How do you do community in women’s health?

“I do presentations with women’s groups of my own vulva cancer experience so others can learn preventative knowledge and build confidence within themselves that it’s now ok to open conversations about Gynaecological and related mental health without stigmas.” – Kath

“I work with women on their health and fitness journeys, I share women’s health information, I am a petitioner to the NZ government on improving our rehabilitation for mothers.” – Kristy

“Community 2022 [is] accessible 24/7, understanding and with the ability to listen; someone who is there for you with no judgement. I have found the value of online communities, along with my local community of friends, invaluable. For me, building community means giving back to what you take from. Working together to create a cycle of support when people need it the most.” – Laura

“I am grateful for the communities of VBAC, homebirth and local birth advocates etc. which exist online. It gives access to information and insights from other women, particularly those who have been there, done that… Such a powerful way to find context when making decisions about what care to seek and/or receive in women’s health.” – Tessa

“I am part of an active women’s health community in the form of being a member of support groups for women suffering from pelvic organ prolapse. The understanding, shared experiences, support and compassion shown is invaluable. It has given me the courage to share my journey publicly to raise awareness this condition.” – Bronwyn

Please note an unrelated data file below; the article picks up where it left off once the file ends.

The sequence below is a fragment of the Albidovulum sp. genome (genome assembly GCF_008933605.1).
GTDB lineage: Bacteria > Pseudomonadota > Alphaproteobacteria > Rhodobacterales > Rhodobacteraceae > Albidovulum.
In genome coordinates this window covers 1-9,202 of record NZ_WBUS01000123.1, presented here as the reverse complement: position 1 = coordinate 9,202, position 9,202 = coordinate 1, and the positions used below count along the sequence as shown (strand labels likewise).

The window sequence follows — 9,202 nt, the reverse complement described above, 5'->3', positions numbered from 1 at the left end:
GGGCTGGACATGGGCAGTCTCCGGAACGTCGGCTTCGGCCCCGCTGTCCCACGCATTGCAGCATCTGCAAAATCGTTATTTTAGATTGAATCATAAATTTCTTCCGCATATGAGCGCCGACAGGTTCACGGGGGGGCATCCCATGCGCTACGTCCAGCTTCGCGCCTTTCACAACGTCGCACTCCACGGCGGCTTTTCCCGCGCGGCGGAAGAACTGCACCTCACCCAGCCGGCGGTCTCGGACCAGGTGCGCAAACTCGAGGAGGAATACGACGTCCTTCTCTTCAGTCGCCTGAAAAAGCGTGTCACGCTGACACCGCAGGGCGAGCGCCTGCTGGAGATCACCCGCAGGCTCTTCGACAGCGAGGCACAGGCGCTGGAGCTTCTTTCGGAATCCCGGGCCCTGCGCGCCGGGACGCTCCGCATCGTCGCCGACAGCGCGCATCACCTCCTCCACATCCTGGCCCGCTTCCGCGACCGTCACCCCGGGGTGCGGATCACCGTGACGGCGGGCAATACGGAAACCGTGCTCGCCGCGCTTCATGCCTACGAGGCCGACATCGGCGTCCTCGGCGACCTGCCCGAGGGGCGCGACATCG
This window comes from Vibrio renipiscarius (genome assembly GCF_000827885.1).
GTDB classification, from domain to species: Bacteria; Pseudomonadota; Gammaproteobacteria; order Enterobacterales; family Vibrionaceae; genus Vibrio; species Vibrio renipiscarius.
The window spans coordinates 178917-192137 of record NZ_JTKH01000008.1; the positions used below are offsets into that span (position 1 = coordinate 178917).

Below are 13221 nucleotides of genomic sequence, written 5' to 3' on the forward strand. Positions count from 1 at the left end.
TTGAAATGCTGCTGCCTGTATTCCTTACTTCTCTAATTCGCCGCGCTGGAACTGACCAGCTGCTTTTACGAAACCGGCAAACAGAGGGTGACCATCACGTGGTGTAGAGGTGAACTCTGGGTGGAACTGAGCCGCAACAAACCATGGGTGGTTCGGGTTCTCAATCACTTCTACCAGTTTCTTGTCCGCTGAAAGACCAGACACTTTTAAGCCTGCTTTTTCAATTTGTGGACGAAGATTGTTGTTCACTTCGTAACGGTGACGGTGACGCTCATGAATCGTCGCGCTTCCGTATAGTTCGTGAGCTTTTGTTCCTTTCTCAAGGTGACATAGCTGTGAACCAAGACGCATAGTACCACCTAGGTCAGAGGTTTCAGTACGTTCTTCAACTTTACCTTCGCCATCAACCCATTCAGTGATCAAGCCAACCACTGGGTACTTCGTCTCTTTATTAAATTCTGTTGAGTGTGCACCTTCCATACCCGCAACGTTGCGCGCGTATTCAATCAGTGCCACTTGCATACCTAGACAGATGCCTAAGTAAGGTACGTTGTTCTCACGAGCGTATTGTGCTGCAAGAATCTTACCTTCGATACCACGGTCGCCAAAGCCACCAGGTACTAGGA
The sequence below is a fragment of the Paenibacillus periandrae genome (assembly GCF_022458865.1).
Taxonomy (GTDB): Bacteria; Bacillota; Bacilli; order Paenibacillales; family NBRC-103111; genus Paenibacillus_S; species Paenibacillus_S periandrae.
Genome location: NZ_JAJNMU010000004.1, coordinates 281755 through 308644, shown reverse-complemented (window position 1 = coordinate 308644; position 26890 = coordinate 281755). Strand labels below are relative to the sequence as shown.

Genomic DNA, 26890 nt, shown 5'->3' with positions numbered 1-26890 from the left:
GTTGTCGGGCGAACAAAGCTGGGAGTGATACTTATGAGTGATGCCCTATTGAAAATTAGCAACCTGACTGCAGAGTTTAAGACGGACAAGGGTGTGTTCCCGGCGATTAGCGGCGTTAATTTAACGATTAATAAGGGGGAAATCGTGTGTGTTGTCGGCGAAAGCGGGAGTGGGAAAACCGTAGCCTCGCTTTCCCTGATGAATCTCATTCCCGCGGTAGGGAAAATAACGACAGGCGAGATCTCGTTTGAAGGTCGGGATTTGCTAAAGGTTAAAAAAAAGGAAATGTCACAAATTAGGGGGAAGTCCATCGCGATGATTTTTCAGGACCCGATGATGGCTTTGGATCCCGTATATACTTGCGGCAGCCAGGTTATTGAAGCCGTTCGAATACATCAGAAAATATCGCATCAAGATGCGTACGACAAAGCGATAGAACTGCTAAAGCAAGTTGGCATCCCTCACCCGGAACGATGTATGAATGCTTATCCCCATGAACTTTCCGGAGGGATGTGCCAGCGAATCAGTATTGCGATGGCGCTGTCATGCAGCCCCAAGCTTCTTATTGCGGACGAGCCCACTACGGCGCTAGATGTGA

“I am a doctor and a women’s health advocate since completing med school about 5 years ago. I have worked for a pregnancy and parenting app where I led a team of doctors and worked towards reaching maximum rural Indian women and spread [sic] women’s health awareness in such regions through the Live sessions. I now have my own YouTube and TikTok channel with Hindi Women’s Health content with over 290k followers and more than 30 million views. I also currently work with Waterwell project and host some of their women’s health sessions for migrants, refugees and asylum seekers. Currently, I am working on creating women’s health awareness content in different languages and hope to improve awareness at a global platform.” – Sumaiya

“My Birth Map encourages preparation for birth and beyond. Building community means being aware of groups and support networks nearby and online. A ‘gathering of supporters’ in pregnancy helps set this up. This involves recognising the needs and values of the new family, acknowledging the mother-baby dyad and honouring matrescence.” – Catherine

“A woman I met through the Women Services Network and I went, together with a filmmaker and a GP, out to the local community centre and we got young women to express, in their own words, why to get pap smears.” – Georgia

“You would not believe how much I have learned and normalised about my body from TikTok. Friends, friends who are health professionals, all help, too.” – Deb

“It’s not about “Will fish oil help my arthritis?”. It’s about what brand do you take, where do you get it, who’s the cheapest, and how do you store it, and – most importantly – how do you feel and how are you coping? Health communities around specific conditions are so important.” – Fiona

“It’s about strengthening and building knowledge and access to resources through shared language, hobbies and food. We often make birthing kits or health packs over an afternoon of tea, cake, catching up with friends and working towards a common goal.” – Emily

“Lived experience and joining other community groups within my capacity as a consumer rep to understand community needs.” – Keshala

“It can be very isolating to be constantly advocating for my health needs, so it is great to move to some more structured advocacy together with others” – Tara

“Employment pathways for non-clinical lived experience contributors, e.g. in research projects; and cisgender and transgender women working together.” – Julian

“I do community by firing women up to ditch the patriarchy and build each other up. I love facilitating groups where women are supported to step deeper into their power and to encourage each other to share their magic.” – Lizzie